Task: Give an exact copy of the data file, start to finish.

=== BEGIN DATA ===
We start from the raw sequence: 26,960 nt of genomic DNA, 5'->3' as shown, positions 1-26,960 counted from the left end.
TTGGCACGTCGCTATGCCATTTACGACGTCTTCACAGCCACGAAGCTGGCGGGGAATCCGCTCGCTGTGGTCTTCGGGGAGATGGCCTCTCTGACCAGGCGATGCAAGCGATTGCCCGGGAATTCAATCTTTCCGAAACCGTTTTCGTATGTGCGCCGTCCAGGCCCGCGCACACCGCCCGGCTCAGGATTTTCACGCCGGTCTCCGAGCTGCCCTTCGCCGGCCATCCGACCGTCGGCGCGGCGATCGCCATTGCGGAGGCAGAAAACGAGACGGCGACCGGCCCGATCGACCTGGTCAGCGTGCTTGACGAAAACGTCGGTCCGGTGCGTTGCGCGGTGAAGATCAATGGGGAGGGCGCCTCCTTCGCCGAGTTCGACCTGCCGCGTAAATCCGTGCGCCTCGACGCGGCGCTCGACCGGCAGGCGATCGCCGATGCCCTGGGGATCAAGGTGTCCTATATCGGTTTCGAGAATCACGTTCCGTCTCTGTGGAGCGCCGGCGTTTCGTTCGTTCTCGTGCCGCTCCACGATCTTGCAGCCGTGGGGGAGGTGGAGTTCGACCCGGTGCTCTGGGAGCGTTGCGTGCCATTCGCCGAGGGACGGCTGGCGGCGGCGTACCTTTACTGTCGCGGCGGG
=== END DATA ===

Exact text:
We start from the raw sequence: 26,960 nt of genomic DNA, 5'->3' as shown, positions 1-26,960 counted from the left end.
TTGGCACGTCGCTATGCCATTTACGACGTCTTCACAGCCACGAAGCTGGCGGGGAATCCGCTCGCTGTGGTCTTCGGGGAGATGGCCTCTCTGACCAGGCGATGCAAGCGATTGCCCGGGAATTCAATCTTTCCGAAACCGTTTTCGTATGTGCGCCGTCCAGGCCCGCGCACACCGCCCGGCTCAGGATTTTCACGCCGGTCTCCGAGCTGCCCTTCGCCGGCCATCCGACCGTCGGCGCGGCGATCGCCATTGCGGAGGCAGAAAACGAGACGGCGACCGGCCCGATCGACCTGGTCAGCGTGCTTGACGAAAACGTCGGTCCGGTGCGTTGCGCGGTGAAGATCAATGGGGAGGGCGCCTCCTTCGCCGAGTTCGACCTGCCGCGTAAATCCGTGCGCCTCGACGCGGCGCTCGACCGGCAGGCGATCGCCGATGCCCTGGGGATCAAGGTGTCCTATATCGGTTTCGAGAATCACGTTCCGTCTCTGTGGAGCGCCGGCGTTTCGTTCGTTCTCGTGCCGCTCCACGATCTTGCAGCCGTGGGGGAGGTGGAGTTCGACCCGGTGCTCTGGGAGCGTTGCGTGCCATTCGCCGAGGGACGGCTGGCGGCGGCGTACCTTTACTGTCGCGGCGGG